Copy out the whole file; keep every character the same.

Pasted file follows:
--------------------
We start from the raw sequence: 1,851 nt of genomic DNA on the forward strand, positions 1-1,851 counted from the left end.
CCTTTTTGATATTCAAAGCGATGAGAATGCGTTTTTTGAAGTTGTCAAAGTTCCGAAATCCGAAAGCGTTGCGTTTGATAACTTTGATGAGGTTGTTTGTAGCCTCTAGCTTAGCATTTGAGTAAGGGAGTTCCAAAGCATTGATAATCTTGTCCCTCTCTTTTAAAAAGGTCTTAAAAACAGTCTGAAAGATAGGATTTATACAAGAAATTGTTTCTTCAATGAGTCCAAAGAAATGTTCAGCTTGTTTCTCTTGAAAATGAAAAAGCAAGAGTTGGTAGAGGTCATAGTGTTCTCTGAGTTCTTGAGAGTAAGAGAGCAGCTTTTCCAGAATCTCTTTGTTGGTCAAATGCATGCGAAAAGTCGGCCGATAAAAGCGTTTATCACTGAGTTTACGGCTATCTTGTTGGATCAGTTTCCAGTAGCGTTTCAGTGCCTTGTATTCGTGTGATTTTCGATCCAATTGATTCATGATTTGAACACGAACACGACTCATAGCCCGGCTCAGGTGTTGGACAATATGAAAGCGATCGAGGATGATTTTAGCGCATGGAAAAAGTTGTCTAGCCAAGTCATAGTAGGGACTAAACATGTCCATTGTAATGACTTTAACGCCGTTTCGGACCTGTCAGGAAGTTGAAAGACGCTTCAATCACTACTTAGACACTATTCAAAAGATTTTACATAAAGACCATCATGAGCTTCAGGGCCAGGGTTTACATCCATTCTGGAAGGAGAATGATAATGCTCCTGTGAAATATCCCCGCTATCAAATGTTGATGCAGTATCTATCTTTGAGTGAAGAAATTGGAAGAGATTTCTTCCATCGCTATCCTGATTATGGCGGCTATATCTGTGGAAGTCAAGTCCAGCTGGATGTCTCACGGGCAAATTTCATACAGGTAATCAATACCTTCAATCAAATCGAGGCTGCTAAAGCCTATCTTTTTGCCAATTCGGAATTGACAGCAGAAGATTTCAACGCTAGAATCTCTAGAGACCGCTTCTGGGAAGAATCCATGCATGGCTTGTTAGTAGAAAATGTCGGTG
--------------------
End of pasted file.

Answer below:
We start from the raw sequence: 1,851 nt of genomic DNA on the forward strand, positions 1-1,851 counted from the left end.
CCTTTTTGATATTCAAAGCGATGAGAATGCGTTTTTTGAAGTTGTCAAAGTTCCGAAATCCGAAAGCGTTGCGTTTGATAACTTTGATGAGGTTGTTTGTAGCCTCTAGCTTAGCATTTGAGTAAGGGAGTTCCAAAGCATTGATAATCTTGTCCCTCTCTTTTAAAAAGGTCTTAAAAACAGTCTGAAAGATAGGATTTATACAAGAAATTGTTTCTTCAATGAGTCCAAAGAAATGTTCAGCTTGTTTCTCTTGAAAATGAAAAAGCAAGAGTTGGTAGAGGTCATAGTGTTCTCTGAGTTCTTGAGAGTAAGAGAGCAGCTTTTCCAGAATCTCTTTGTTGGTCAAATGCATGCGAAAAGTCGGCCGATAAAAGCGTTTATCACTGAGTTTACGGCTATCTTGTTGGATCAGTTTCCAGTAGCGTTTCAGTGCCTTGTATTCGTGTGATTTTCGATCCAATTGATTCATGATTTGAACACGAACACGACTCATAGCCCGGCTCAGGTGTTGGACAATATGAAAGCGATCGAGGATGATTTTAGCGCATGGAAAAAGTTGTCTAGCCAAGTCATAGTAGGGACTAAACATGTCCATTGTAATGACTTTAACGCCGTTTCGGACCTGTCAGGAAGTTGAAAGACGCTTCAATCACTACTTAGACACTATTCAAAAGATTTTACATAAAGACCATCATGAGCTTCAGGGCCAGGGTTTACATCCATTCTGGAAGGAGAATGATAATGCTCCTGTGAAATATCCCCGCTATCAAATGTTGATGCAGTATCTATCTTTGAGTGAAGAAATTGGAAGAGATTTCTTCCATCGCTATCCTGATTATGGCGGCTATATCTGTGGAAGTCAAGTCCAGCTGGATGTCTCACGGGCAAATTTCATACAGGTAATCAATACCTTCAATCAAATCGAGGCTGCTAAAGCCTATCTTTTTGCCAATTCGGAATTGACAGCAGAAGATTTCAACGCTAGAATCTCTAGAGACCGCTTCTGGGAAGAATCCATGCATGGCTTGTTAGTAGAAAATGTCGGTG